The Book of Disquiet could use – I could use – an index. If I were to do something more thoughtful with the book, my first step would be to make my own, to create a typology for the entries.
There are, for example, the thunderstorm passages:
New light of a rapid yellow shrouds the mute blackness, but now there was a possible breath before the fist of tremulous sound quickly echoed from the other point; like an angry farewell, the thunder began not to be here… A sudden amazing light splinters. […] Everything froze where it stood. Hearts stopped for a moment. They are all very sensitive. The silence is frightening, as if death itself were present. The sound of the rain growing stronger is a relief, like the tears of the everything. It’s like lead. (33, pp. 29-30)
The storms recur, and are also used metaphorically. I detect the hand of the poet in this passage. Soares, and Pessoa, are especially good with colors, with light. That is another category: descriptions of Lisbon, of people, streets, sunsets, the river. Sometimes descriptive passages lead Soares in philosophical directions, and other times the passages stand on their own.
The assistant bookkeeper writes well about office life, bosses, co-workers, so that’s another category:
I don’t know why – I suddenly realize it – I’m alone in the office. Just now I sensed it vaguely. There was in some aspect of my awareness of myself an expansion of relief, a deeper breathing with other lungs. (137, p. 123)
Soares riffs on the pleasures of being the only person at work, but soon enough footsteps approach and Soares’s “implicit empire is going to be invaded by barbarians.”
Sleep and dreams. Childhood and memory. Reading, writing. A long section about love comes towards the end. Whether the love is directed at an actual or imaginary person is a matter of interpretation*, but “I” switches to “we” for long stretches (The Book of Disquiet uses the word “I” more than any text I have read recently aside from The Collected Wuthering Expectations).
Some passages are directly philosophical, working on fundamental questions of existence and knowledge. Why do I exist, how am I different than other people, how do they see the world – big questions. Some are metaphorical, moving from prose to prose poem, like 248, the “Funeral March for King Ludwig II of Bavaria,” which begins “Today, more slowly than ever, Death came to my doorstep to sell things” and ends “Flowers of the abyss, black roses, moonlight-colored carnations, poppies of a red that has light” (pp. 237 & 241)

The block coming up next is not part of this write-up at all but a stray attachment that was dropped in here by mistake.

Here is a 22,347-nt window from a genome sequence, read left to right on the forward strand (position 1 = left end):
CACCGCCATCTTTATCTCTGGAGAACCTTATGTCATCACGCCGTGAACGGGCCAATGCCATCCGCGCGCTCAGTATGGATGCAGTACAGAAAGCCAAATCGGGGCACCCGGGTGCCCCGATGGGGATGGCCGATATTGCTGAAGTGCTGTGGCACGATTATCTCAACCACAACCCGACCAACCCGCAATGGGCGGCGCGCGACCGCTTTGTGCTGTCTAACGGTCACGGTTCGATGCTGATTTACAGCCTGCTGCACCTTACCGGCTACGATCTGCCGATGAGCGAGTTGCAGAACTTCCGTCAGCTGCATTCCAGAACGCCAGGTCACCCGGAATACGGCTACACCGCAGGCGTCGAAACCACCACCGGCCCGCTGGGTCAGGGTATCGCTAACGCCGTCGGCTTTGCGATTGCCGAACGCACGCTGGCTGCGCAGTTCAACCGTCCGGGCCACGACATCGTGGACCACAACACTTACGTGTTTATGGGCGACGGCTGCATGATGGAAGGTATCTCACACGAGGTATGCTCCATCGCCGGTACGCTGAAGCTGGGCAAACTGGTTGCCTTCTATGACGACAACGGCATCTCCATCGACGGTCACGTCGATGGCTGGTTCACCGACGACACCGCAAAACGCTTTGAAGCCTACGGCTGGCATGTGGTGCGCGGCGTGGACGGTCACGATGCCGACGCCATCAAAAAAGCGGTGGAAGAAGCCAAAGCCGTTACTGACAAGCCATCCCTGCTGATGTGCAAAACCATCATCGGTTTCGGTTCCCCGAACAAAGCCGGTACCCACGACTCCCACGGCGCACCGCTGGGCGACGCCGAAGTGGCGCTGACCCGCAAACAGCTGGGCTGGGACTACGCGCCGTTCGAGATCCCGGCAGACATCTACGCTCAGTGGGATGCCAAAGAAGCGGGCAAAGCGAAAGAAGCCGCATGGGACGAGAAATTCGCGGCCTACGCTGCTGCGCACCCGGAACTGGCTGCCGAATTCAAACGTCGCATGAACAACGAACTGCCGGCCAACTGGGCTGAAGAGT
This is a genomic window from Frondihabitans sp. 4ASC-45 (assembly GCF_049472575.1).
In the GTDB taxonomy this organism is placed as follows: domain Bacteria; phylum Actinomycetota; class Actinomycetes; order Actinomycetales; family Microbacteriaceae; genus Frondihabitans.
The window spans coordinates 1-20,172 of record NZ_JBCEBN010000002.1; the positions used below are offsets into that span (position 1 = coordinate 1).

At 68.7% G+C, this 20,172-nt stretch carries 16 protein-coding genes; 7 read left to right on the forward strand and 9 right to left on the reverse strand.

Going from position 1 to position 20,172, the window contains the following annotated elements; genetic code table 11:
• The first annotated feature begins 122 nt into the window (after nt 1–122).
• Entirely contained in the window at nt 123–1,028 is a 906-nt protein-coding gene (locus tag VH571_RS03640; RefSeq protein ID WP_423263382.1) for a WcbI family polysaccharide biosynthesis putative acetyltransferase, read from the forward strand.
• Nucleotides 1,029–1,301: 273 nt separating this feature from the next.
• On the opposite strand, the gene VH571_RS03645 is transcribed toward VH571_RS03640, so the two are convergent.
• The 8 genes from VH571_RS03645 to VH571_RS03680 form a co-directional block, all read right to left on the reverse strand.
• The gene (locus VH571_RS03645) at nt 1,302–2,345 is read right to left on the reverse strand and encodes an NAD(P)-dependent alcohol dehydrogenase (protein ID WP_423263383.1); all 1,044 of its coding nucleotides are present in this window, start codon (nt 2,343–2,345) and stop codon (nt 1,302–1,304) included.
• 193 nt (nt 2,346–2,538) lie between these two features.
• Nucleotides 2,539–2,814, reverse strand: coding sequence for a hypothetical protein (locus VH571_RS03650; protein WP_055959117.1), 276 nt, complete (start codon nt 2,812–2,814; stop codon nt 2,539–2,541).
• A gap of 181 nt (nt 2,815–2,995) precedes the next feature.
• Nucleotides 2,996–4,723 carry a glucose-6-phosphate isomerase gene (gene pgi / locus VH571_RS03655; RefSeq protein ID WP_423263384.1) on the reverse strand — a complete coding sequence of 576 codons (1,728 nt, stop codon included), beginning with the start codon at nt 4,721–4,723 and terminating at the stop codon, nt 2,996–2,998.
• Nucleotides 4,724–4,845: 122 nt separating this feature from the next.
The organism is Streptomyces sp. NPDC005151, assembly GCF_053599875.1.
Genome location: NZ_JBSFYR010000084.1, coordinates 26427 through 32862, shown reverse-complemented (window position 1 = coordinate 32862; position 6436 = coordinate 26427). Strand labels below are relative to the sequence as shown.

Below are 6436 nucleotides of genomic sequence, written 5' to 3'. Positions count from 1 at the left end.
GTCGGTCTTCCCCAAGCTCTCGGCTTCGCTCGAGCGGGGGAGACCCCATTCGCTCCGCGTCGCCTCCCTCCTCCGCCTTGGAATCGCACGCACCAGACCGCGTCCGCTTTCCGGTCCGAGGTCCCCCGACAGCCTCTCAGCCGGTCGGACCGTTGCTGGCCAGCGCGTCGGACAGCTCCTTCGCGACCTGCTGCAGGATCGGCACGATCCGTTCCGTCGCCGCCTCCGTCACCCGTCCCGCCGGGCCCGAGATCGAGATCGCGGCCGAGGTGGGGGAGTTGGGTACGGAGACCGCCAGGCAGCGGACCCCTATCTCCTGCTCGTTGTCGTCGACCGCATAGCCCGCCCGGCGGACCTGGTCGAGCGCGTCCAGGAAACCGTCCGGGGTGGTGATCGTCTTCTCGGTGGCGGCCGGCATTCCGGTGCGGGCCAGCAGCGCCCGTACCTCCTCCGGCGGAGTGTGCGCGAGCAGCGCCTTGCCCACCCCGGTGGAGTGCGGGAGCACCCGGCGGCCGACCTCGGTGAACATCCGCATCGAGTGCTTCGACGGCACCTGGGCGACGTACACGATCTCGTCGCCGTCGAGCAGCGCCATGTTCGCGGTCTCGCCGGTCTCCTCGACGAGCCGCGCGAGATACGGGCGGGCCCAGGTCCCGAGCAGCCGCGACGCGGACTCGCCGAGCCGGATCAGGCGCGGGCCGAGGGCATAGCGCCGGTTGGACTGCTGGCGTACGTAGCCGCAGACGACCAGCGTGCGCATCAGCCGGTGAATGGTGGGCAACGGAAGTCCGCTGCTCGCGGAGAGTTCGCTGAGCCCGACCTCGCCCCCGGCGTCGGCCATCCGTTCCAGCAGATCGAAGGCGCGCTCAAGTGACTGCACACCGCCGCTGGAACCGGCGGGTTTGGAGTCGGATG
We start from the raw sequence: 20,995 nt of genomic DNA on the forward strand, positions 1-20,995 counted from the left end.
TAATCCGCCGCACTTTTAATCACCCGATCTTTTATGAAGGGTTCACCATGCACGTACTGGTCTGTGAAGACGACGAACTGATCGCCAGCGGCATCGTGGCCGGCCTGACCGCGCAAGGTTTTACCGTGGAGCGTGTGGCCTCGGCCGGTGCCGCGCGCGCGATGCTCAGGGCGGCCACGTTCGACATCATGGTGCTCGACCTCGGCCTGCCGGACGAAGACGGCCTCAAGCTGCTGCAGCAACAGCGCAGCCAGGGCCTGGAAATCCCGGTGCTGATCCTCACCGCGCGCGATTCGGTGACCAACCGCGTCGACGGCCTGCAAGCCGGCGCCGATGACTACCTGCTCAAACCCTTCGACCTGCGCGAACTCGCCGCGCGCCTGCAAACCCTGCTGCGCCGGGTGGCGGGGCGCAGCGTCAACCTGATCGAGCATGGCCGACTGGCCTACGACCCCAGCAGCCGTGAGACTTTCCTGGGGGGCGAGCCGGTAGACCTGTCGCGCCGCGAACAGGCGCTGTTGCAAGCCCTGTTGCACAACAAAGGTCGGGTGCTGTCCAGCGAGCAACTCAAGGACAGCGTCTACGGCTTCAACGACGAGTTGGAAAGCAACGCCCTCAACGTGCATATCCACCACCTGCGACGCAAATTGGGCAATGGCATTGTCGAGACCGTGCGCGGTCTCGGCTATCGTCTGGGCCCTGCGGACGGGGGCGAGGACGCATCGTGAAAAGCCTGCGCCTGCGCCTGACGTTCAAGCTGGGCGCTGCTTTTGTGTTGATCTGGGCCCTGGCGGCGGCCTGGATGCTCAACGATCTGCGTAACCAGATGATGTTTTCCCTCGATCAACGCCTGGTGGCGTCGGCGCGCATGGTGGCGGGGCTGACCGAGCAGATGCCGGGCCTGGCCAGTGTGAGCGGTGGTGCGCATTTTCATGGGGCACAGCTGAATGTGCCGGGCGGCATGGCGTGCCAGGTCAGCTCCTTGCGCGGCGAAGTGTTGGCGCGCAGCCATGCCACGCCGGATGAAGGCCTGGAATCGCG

Many passages contain aphoristic ideas that are ready, or nearly so, to be pulled from context. I am terrible at remembering or even identifying these lines. Levi Stahl has done better, featuring a couple of good paradoxes of perfection:
We worship perfection because we can't have it; if we had it, we would reject it. Perfection is inhuman, because humanity is imperfect.
I should have used this one last week:
Reading the classics, which do not talk about sunsets, has made many sunsets, in all their colors, intelligible to me. (6, p. 8)
One could read The Book of Disquiet just for its well-phrased wisdom or anti-wisdom, for its wry understanding of human nature, without ever worrying so much about the puzzling fellow who is supposedly writing the whole thing. That line about classics and sunsets makes Soares sound quite a bit sweeter than he really is. I guess I am more interested in him than in his wisdom, so that is where I will go next.
* "My horror of real women endowed with a sex is the road that led me to find you" (199, p. 186). I have my guess.